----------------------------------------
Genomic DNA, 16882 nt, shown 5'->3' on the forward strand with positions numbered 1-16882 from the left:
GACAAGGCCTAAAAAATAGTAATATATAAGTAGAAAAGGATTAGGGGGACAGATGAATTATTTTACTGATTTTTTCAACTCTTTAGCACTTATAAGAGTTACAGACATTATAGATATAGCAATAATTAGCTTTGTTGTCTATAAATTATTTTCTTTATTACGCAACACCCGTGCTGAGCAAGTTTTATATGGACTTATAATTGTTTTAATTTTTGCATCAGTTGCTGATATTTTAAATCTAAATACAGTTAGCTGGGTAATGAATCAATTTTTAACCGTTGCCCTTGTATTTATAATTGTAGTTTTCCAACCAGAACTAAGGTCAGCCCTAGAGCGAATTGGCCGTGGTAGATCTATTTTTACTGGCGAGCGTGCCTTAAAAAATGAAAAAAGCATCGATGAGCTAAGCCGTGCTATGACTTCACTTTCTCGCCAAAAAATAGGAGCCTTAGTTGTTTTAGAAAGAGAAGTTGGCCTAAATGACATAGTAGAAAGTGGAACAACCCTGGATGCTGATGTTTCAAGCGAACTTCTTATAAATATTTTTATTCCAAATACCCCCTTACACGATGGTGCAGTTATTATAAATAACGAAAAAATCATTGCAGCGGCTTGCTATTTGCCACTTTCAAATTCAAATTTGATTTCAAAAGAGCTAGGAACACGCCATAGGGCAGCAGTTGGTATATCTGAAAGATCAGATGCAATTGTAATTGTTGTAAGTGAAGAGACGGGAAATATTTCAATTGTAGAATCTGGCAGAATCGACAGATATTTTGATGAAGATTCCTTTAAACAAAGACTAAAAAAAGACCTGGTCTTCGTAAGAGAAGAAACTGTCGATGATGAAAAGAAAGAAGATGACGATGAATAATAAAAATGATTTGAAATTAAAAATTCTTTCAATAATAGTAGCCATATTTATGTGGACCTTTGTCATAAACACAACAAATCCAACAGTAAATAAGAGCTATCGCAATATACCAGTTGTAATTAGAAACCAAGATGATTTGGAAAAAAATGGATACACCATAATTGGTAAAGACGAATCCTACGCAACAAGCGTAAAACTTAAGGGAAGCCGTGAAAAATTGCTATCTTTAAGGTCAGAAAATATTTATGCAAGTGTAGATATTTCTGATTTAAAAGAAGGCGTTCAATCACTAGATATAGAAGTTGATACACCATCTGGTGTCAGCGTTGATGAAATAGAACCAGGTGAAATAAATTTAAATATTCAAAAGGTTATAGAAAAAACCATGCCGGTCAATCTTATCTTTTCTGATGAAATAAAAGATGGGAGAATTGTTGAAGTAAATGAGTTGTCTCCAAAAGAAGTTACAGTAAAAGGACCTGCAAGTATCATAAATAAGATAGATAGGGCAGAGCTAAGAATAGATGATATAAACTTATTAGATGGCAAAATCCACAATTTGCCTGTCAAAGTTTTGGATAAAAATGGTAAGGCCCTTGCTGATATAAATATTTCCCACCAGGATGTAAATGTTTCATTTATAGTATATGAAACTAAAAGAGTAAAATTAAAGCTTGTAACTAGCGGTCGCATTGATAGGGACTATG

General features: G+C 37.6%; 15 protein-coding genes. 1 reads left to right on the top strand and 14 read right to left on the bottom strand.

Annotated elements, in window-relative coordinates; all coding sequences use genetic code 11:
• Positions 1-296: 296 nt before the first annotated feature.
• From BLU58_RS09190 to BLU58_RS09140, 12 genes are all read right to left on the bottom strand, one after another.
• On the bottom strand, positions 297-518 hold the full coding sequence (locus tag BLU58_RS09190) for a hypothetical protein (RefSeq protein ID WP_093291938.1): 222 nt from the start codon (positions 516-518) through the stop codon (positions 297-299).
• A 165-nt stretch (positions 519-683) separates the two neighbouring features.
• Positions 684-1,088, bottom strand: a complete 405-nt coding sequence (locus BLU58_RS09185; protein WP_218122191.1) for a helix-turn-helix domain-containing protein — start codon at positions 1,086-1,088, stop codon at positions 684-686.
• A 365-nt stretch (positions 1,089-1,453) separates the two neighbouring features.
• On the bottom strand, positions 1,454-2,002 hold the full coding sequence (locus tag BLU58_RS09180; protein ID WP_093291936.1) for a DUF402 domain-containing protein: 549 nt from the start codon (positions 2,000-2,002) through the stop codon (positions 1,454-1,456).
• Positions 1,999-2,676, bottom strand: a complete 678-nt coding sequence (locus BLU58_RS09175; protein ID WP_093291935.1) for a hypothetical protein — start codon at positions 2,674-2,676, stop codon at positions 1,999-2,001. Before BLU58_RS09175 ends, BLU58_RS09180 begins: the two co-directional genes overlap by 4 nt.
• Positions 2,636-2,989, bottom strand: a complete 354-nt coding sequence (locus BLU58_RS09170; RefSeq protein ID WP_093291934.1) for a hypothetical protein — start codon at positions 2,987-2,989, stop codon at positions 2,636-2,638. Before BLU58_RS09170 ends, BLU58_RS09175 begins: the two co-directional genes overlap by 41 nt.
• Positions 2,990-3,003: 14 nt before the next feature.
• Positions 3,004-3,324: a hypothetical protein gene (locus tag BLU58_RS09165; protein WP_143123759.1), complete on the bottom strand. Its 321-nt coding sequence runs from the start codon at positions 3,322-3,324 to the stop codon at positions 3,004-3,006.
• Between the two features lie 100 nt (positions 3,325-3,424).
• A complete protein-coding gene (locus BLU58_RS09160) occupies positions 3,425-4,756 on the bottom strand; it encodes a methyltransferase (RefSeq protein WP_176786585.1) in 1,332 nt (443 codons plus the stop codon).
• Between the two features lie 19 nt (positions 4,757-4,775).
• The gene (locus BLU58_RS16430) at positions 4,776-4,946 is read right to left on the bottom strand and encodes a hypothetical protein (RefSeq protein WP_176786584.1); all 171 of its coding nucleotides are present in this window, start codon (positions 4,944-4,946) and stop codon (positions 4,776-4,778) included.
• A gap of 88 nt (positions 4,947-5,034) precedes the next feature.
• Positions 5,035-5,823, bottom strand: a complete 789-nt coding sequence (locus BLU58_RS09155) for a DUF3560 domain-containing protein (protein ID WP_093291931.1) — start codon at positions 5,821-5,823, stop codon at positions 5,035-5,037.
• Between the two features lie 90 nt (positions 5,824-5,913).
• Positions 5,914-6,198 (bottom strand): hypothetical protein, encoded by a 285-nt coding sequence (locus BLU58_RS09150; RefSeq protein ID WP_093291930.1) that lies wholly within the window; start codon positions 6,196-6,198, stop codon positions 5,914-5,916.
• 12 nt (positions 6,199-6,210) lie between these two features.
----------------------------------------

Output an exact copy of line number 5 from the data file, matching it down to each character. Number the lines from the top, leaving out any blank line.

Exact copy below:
• Positions 1-296: 296 nt before the first annotated feature.